Both movies have one sister die (in TVS all of them do, but Cecilia, the youngest one commits suicide first) by committing suicide. While TVS uses this to exacerbate the clandestine thoughts of the sisters, Mustang uses it as a definitive. We have cause (her uncle sexually molests her and she is about to get married against her will) and action (her sudden promiscuity and deliberate insinuations to irritate her uncle which precede her death) for the girl’s death and consequences (her younger sister is to marry the man she was ‘promised’ to). While Cecilia’s death and attempts of death are shot in a manner that feels delicate and tragic, like a flower crushed under a heel; Ece’s (from Mustang) is not even in the frame. We feel the consequence of it, which is what the director wants us to focus on.

Both movies have one sister acting out sexually, but again Lexi from TVS is portrayed as uninhibited which accentuates under the stifiling circumstances where as Ece from Mustang is trying to push her luck out of spite after being sexually abused by her uncle and she ultimately kills herself.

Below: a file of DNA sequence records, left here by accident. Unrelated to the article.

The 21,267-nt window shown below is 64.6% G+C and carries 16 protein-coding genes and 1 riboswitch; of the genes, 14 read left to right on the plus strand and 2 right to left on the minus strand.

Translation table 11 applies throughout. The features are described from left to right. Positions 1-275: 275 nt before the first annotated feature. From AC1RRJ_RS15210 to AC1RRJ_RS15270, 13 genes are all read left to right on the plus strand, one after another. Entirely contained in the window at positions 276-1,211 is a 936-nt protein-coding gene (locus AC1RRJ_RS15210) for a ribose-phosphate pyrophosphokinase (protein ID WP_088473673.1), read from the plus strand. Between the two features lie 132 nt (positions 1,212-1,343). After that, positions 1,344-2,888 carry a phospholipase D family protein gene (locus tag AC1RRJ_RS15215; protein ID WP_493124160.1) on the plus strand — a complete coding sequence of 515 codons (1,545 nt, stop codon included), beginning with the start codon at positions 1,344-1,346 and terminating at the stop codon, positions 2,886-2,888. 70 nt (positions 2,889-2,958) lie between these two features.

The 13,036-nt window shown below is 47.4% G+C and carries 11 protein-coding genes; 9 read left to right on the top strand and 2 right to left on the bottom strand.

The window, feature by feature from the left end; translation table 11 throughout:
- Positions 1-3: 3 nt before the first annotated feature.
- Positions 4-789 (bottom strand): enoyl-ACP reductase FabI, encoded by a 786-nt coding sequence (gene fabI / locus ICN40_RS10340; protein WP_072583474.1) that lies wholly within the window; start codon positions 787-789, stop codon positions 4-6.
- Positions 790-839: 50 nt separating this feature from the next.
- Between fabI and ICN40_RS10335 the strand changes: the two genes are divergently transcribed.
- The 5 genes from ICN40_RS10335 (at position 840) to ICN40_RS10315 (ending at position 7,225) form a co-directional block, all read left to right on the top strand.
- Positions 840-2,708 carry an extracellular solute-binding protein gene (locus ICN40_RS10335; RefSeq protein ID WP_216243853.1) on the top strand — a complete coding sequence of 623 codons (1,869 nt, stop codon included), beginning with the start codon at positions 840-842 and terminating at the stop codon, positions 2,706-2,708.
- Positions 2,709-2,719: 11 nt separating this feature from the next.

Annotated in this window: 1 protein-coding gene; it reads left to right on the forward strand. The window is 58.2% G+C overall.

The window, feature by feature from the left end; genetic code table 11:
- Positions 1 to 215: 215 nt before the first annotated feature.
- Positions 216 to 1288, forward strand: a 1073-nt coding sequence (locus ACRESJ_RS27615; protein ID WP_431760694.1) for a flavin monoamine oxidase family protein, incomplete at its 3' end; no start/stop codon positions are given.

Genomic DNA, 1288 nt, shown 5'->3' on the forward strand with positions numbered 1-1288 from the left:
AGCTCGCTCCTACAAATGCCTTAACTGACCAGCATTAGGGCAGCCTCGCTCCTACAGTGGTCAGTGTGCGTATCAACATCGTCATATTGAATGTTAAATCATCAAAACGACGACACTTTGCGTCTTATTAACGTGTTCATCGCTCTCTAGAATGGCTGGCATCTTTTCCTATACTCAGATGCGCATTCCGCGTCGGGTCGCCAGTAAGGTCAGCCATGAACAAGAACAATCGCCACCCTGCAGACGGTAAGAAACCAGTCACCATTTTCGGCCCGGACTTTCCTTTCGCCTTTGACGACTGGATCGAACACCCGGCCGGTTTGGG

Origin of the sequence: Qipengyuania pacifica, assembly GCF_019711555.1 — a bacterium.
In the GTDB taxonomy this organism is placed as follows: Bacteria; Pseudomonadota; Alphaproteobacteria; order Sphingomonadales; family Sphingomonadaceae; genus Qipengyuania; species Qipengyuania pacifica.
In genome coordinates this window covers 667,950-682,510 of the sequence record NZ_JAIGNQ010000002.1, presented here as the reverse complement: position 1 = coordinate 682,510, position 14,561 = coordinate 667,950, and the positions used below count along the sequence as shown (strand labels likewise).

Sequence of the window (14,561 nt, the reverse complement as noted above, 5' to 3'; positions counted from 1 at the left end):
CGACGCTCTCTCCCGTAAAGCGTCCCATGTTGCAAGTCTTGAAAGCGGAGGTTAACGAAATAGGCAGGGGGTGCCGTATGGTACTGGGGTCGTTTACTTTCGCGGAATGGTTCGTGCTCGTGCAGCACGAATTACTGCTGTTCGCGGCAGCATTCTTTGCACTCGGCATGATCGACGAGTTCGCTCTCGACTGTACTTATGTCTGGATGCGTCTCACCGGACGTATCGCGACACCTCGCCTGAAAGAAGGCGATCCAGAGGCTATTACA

And finally, there is the house arrest itself. In TVS a conservative family sends their daughters to prom and when one of them breaks curfew because she sleeps with her high-school prom date and falls asleep on the football field- they stop letting their daughters go to school altogether.
In Mustang, the girls play in the beach with their classmates and when their uncle and grandmother hear of it, they place the girls on house arrest after performing a virginity test on them.

The emotional chord struck by these representations are the same, despite their unique circumstances. And this is because, underneath the void and the fight, the house arrest bred melancholy. And the orthodox branch of the Western and Middle Eastern worlds share their need to moral police their girls. In the end, it is the humanity, both good and ugly which is the commonality in the movies’ representations.

On a separate note, please listen to this song from the soundtrack of The Virgin Suicides. It will change your life. Also watch the two movies if you have not and let me know what you think.